Historic first for the Grade-I listed Chapel, balancing preservation with photovoltaic power generation
King’s College Cambridge has completed work on a year-long conservation of its Chapel roof and has begun installation of 438 new solar panels.
Restoration of the Chapel roof had become increasingly urgent once its lead and timbers exceeded their natural lifespan, meaning it was no longer watertight. The College recognised a once-in-a-generation opportunity to both completely restore the roof and install photovoltaic (PV) panels while the necessary infrastructure was in place, as the Chapel roof is the single largest potential opportunity for renewable electricity generation on the main College site.
“This is an historic moment for King’s College and its Chapel,” commented Provost Dr Gillian Tett. “It is only one step on the road towards cleaner, greener energy but it is a potent and inspirational symbol of our commitment to being good stewards of our environment.”
After an extended period of consultation with bodies including Historic England and the Society for the Preservation of Ancient Buildings, Cambridge City Council unanimously approved the College’s proposal for the PV installation and work began in September 2022.
Shane Alexander, College Project Manager, said:
“The installation of the panels has been designed to dovetail with the crucial conservation works to the Chapel roof. The restoration required that the entire lead covering was removed, recasted and replaced, all while maintaining access to the building for visitors, daily services and concerts. The project was extraordinarily complex and has been delivered by a fantastic team.”
Arrays of 219 REC Alpha 420 Pure-R photovoltaic panels will be fixed to each of the north and south slopes of the Chapel roof and will generate an anticipated 123,000 kilowatt hours per year (kWh/y) which feeds into the College’s electricity supply. Total potential peak output of the panels is 100 kWp and the monetary value has been calculated as in excess of £250,000 over their three-decade lifespan. The calculated financial payback with electricity cost of 14p/kWh was approximately 15 years, while the CO2 payback is approximately 6 years.
The photovoltaic panels, which form one facet of the College’s strategy to decarbonise its operations by 2038 will reduce the College’s carbon emissions by more than 23 tonnes each year, the equivalent of planting 1090 trees. The new panels, combined with existing panels installed on the Wilkins Building and Old Garden Hostel student accommodation, will reduce the annual electricity demand of the College’s main site by approximately 5.5%.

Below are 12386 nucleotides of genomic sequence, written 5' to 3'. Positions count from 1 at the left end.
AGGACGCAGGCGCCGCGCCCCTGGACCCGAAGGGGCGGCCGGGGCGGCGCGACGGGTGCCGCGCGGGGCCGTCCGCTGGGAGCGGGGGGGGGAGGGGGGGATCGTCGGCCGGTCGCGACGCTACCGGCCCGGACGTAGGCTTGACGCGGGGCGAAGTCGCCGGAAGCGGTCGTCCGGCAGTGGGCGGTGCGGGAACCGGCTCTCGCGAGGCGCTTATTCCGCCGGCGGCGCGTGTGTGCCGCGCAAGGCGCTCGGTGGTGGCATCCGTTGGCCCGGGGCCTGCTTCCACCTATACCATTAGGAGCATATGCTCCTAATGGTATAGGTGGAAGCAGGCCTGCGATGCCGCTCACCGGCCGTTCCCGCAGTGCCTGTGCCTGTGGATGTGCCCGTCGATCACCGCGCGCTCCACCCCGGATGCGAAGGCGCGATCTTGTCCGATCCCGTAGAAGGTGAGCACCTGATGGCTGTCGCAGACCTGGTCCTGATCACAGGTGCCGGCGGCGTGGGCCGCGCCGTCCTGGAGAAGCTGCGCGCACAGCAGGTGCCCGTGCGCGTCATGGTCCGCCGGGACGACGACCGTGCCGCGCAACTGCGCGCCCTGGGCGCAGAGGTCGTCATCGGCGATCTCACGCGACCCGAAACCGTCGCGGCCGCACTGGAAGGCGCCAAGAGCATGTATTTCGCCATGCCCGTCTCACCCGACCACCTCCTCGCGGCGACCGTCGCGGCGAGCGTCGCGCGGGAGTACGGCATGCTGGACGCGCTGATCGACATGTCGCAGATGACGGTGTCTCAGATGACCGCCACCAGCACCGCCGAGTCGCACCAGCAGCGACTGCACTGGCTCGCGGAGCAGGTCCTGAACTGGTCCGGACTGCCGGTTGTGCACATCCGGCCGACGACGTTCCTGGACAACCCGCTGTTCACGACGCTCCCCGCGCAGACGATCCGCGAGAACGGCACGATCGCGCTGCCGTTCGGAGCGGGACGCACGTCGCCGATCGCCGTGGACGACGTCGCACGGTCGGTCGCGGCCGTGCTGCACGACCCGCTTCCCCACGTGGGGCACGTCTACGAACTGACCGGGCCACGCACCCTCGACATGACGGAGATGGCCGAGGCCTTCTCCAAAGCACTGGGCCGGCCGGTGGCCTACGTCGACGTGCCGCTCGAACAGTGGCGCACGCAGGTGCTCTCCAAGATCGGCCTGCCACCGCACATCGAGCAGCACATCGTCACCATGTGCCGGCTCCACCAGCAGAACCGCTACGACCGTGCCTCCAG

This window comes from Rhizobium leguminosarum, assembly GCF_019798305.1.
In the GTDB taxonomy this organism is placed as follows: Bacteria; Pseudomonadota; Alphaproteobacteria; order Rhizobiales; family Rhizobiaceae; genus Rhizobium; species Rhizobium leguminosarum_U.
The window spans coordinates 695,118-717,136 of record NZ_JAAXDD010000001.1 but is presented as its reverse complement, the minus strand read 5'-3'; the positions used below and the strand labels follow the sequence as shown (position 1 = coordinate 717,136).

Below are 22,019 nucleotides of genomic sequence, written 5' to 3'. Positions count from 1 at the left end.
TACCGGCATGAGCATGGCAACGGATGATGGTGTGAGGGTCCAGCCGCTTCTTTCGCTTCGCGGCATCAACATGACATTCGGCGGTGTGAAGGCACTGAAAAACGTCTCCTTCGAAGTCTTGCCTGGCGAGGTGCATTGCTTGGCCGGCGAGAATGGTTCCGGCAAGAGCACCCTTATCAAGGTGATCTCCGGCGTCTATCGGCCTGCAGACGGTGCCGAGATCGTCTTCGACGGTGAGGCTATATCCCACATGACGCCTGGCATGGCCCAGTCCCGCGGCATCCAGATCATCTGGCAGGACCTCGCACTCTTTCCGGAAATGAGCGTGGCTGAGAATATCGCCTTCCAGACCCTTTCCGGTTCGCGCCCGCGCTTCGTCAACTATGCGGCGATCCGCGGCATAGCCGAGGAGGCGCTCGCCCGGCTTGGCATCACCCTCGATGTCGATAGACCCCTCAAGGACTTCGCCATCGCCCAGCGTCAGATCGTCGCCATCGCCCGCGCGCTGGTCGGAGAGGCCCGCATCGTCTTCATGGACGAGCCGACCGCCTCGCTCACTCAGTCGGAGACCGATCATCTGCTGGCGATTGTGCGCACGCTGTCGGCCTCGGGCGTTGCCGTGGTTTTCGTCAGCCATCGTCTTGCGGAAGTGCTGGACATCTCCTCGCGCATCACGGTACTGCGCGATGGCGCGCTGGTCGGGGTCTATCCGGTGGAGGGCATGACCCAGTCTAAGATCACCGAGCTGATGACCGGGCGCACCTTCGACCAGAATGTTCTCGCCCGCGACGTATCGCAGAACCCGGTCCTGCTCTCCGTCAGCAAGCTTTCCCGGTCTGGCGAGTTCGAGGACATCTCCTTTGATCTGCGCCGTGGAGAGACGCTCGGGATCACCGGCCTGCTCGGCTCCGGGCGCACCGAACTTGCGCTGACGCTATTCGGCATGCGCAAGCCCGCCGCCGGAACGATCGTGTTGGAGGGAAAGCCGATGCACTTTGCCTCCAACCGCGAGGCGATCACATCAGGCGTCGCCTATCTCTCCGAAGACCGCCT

The Chapel joins a number of churches and cathedrals which have already installed solar panels, including Salisbury and Gloucester Cathedrals and Great St Mary’s, the University of Cambridge’s church. The project has been exclusively funded by philanthropic donations made to the Chapel and College over many years.
The Reverend Dr Stephen Cherry, Dean of the Chapel, commented:
“Whilst the economic input of this PV proposal is valuable in monetary terms, its main public benefit is in the carbon saving over a period of many years. It must also be seen as part of the College’s drive to make its buildings and especially the Chapel more efficient. It’s a tangible example of how the Chapel can and should be contributing to the moral and ethical wellbeing of this place of learning.”
The project was delivered by Caroe Architects, Barnes Construction, working in partnership with a number of regional firms with experience of historic conservation and reclaimed materials.
Oliver Caroe, heritage and conservation-accredited architect for the project, commented:
“This has been a fascinating and exemplary project. The lessons learned on this project and the example of what can be achieved is already inspiring and informing others, which fully reflects the research and academic goals of the University. In addition, the exemplary and highly principled leadership given by the College Fellowship and team is to be commended.”
Mark Hart, Joint Managing Director at Barnes Construction said:
“This unveiling marks a significant milestone for the project, as we progress with the installation of photovoltaic panels to the roof of one of the most important and most recognisable buildings in the UK and across the world. It is a great honour to be part of not only preserving our cultural heritage but championing sustainable practice in such an iconic setting.
The work involved in restoring the roof to its original splendour demonstrates a profound respect for history, whilst the installation of photovoltaic panels provides a clear message regarding the college’s dedication to its environmental responsibilities. Moreover, the work being done illustrates that honouring our past need not come at the cost of our planet’s future.
We are immensely proud of our association with this project and sincerely hope that the success of the scheme will encourage similar endeavours that promote sustainability in historic buildings.”
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